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    • Organic wholemeal flour
    • Active dried yeast
    • Olive Oil
    • ½ Tablespoon of salt
    • Half a pint of lukewarm water
    • Wheatgerm
    • Black pepper
    • Low-fat shredded cheese
    • Tomato puree
    • An assortment of vegetables (onions/spring onions, asparagus, tomatoes, peppers, mushrooms)
    • Anchovies/prawns/chicken/turkey (these are well known low fat, healthy meats)

    2. Making the Dough

      Preparing dough can be messy, but it’s great fun. Teaching your kids would also be a very positive, creative life lesson.

      You’ll need to get your mixing bowl and sieve ready to sift the wholemeal flour. You don’t really need to weigh the flour, but around 500g will be required to create several pizzas. This is about 3 full cups, and you should sift this through the sieve (and make sure you wash your hands before you start!) into your mixing bowl. Make a hollow into the centre of the flour mound and add in three tablespoons of active dried yeast, and you can also add lots of black pepper and a small amount of wheatgerm (a very healthy cereal germ with all manner of health boosting attributes). Next up, add two or three tablespoons of olive oil and you’re almost ready to mix.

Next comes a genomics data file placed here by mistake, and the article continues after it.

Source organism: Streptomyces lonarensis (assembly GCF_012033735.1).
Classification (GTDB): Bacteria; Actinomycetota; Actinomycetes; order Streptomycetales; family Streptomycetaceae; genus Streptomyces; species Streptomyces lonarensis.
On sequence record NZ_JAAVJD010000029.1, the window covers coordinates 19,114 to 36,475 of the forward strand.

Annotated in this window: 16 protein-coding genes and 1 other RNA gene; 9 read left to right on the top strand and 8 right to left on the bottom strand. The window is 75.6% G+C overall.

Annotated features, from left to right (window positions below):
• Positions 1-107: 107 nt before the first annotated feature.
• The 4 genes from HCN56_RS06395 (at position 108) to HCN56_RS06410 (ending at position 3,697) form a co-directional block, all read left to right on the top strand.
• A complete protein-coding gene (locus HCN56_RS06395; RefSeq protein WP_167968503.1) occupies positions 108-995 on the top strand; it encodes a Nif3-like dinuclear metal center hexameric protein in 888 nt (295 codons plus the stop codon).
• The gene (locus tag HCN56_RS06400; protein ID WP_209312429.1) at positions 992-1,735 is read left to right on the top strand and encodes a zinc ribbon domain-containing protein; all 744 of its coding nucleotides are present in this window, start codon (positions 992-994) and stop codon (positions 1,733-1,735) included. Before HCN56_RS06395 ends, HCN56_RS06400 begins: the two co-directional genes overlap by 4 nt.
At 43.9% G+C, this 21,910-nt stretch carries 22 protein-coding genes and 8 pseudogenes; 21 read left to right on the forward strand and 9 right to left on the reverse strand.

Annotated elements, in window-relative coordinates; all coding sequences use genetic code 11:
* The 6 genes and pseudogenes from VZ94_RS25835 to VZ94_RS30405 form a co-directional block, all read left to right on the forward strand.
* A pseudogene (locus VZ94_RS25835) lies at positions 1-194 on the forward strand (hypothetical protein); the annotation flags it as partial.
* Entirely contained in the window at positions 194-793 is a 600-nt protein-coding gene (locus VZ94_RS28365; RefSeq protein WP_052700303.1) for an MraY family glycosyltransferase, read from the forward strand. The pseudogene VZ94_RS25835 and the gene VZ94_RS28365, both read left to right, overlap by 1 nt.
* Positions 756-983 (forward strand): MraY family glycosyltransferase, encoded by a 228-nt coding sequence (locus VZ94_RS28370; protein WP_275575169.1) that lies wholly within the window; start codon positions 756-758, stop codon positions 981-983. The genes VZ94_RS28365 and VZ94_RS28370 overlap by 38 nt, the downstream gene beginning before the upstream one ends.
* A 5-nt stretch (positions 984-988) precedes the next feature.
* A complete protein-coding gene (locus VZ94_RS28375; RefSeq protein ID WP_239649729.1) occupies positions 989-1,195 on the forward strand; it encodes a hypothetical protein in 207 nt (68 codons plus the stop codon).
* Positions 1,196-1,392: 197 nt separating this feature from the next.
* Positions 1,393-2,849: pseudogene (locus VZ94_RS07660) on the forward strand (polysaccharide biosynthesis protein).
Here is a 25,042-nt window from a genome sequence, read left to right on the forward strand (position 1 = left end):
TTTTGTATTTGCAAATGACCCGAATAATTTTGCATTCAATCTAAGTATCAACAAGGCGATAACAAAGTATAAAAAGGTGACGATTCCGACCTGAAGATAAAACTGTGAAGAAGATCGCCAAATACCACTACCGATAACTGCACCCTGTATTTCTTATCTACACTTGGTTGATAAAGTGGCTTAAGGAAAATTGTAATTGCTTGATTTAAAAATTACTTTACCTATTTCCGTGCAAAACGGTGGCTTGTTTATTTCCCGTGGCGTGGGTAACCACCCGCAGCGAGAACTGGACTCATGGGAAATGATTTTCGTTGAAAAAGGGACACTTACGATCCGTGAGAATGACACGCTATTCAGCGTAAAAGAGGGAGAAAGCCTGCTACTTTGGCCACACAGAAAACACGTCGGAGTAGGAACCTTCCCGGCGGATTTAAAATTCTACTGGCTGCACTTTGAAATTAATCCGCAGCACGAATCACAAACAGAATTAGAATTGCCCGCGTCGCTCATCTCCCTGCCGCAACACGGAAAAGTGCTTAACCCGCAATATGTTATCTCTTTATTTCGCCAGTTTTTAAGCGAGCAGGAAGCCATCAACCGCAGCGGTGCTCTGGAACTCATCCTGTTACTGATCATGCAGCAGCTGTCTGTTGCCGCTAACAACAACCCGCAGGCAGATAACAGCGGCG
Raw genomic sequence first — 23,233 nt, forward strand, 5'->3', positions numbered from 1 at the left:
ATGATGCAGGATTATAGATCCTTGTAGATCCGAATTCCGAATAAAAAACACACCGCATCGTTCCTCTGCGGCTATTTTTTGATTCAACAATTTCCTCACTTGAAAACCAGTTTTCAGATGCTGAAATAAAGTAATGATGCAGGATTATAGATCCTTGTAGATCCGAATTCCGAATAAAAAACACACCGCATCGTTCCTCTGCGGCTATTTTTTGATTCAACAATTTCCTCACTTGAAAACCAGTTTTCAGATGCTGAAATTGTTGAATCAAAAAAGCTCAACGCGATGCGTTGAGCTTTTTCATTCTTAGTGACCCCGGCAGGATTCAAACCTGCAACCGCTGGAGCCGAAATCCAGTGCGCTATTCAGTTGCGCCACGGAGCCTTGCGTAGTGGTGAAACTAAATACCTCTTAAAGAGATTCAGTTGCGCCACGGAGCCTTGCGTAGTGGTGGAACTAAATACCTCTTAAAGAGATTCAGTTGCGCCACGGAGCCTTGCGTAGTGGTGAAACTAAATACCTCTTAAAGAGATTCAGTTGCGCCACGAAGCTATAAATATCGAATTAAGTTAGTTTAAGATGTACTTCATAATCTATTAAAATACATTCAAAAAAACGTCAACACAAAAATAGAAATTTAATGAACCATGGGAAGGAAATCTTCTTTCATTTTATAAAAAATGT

Now the messy bit; pour around half of the lukewarm water into the mix and get stuck in with your hands. The idea is to knead all the ingredients together. Work away at this until they begin to set together and a ball of dough takes shape (after a few minutes it should start to look like the dough in the above picture). You may need to add more water if everything becomes too dry, but add more flour if things become too sticky. Eventually you will have what looks like a small football in front of you. You’ll need to get pockets of air out of it, so feel free to give the blob a few punches as you knead away! Refer to the pictures for assistance, and if you mess up don’t worry – start again and learn from any errors!